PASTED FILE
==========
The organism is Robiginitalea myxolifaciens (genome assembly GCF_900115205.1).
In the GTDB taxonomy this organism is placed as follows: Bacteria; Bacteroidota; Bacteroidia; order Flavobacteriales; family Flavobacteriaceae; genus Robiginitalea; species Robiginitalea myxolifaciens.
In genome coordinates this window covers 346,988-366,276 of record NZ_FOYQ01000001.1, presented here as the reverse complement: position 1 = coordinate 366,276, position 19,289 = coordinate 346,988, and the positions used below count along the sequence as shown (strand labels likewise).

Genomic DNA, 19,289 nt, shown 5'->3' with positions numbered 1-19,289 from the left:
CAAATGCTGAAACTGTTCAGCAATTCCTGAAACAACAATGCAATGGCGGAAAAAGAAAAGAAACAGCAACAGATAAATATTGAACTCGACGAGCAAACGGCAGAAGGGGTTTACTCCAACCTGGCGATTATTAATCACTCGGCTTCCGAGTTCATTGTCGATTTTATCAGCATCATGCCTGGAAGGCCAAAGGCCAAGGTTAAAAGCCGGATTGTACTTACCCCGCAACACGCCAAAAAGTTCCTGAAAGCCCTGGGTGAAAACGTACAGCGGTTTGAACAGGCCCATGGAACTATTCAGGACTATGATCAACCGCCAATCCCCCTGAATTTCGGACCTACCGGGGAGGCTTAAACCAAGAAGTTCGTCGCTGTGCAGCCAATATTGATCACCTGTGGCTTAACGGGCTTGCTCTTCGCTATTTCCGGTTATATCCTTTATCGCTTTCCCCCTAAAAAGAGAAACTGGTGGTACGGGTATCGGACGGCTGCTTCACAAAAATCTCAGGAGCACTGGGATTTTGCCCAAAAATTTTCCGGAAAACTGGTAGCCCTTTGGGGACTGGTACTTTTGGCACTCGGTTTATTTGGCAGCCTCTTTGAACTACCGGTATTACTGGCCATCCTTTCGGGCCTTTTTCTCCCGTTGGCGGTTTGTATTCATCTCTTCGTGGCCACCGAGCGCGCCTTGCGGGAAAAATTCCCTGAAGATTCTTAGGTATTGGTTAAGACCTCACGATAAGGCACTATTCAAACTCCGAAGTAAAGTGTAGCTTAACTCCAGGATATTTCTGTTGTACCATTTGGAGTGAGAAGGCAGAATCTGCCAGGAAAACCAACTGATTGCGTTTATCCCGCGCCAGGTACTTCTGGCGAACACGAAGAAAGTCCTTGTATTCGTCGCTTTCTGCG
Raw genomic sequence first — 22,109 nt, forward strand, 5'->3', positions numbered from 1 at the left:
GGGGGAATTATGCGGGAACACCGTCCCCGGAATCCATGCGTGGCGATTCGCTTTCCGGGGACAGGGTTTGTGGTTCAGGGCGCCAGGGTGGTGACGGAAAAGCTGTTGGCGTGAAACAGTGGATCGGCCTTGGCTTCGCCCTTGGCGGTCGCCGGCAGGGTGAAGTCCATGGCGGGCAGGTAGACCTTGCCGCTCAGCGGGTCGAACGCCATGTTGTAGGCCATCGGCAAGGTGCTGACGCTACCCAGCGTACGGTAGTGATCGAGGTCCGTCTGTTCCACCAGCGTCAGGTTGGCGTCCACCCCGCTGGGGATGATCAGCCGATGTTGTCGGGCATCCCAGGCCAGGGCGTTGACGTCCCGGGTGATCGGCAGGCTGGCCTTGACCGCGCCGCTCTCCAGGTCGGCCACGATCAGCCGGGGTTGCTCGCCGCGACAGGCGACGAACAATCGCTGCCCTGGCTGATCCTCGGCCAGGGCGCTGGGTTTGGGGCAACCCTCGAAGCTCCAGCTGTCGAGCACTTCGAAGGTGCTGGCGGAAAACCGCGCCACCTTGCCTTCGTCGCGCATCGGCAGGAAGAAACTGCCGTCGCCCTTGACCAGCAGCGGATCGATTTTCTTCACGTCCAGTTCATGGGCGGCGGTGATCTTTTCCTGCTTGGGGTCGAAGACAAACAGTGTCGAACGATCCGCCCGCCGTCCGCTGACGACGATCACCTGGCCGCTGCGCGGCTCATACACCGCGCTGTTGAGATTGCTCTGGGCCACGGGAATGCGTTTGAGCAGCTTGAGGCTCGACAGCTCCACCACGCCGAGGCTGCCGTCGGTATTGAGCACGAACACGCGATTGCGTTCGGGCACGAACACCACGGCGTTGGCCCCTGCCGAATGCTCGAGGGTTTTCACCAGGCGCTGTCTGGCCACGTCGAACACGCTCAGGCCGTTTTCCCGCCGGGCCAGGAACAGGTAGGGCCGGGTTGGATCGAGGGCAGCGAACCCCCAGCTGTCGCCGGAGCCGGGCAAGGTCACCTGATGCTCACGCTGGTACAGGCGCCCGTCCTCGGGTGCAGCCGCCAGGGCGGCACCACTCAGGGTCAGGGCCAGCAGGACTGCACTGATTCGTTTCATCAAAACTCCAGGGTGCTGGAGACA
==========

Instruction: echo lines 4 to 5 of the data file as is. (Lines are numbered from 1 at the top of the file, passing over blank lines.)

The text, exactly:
Genomic DNA, 19,289 nt, shown 5'->3' with positions numbered 1-19,289 from the left:
CAAATGCTGAAACTGTTCAGCAATTCCTGAAACAACAATGCAATGGCGGAAAAAGAAAAGAAACAGCAACAGATAAATATTGAACTCGACGAGCAAACGGCAGAAGGGGTTTACTCCAACCTGGCGATTATTAATCACTCGGCTTCCGAGTTCATTGTCGATTTTATCAGCATCATGCCTGGAAGGCCAAAGGCCAAGGTTAAAAGCCGGATTGTACTTACCCCGCAACACGCCAAAAAGTTCCTGAAAGCCCTGGGTGAAAACGTACAGCGGTTTGAACAGGCCCATGGAACTATTCAGGACTATGATCAACCGCCAATCCCCCTGAATTTCGGACCTACCGGGGAGGCTTAAACCAAGAAGTTCGTCGCTGTGCAGCCAATATTGATCACCTGTGGCTTAACGGGCTTGCTCTTCGCTATTTCCGGTTATATCCTTTATCGCTTTCCCCCTAAAAAGAGAAACTGGTGGTACGGGTATCGGACGGCTGCTTCACAAAAATCTCAGGAGCACTGGGATTTTGCCCAAAAATTTTCCGGAAAACTGGTAGCCCTTTGGGGACTGGTACTTTTGGCACTCGGTTTATTTGGCAGCCTCTTTGAACTACCGGTATTACTGGCCATCCTTTCGGGCCTTTTTCTCCCGTTGGCGGTTTGTATTCATCTCTTCGTGGCCACCGAGCGCGCCTTGCGGGAAAAATTCCCTGAAGATTCTTAGGTATTGGTTAAGACCTCACGATAAGGCACTATTCAAACTCCGAAGTAAAGTGTAGCTTAACTCCAGGATATTTCTGTTGTACCATTTGGAGTGAGAAGGCAGAATCTGCCAGGAAAACCAACTGATTGCGTTTATCCCGCGCCAGGTACTTCTGGCGAACACGAAGAAAGTCCTTGTATTCGTCGCTTTCTGCG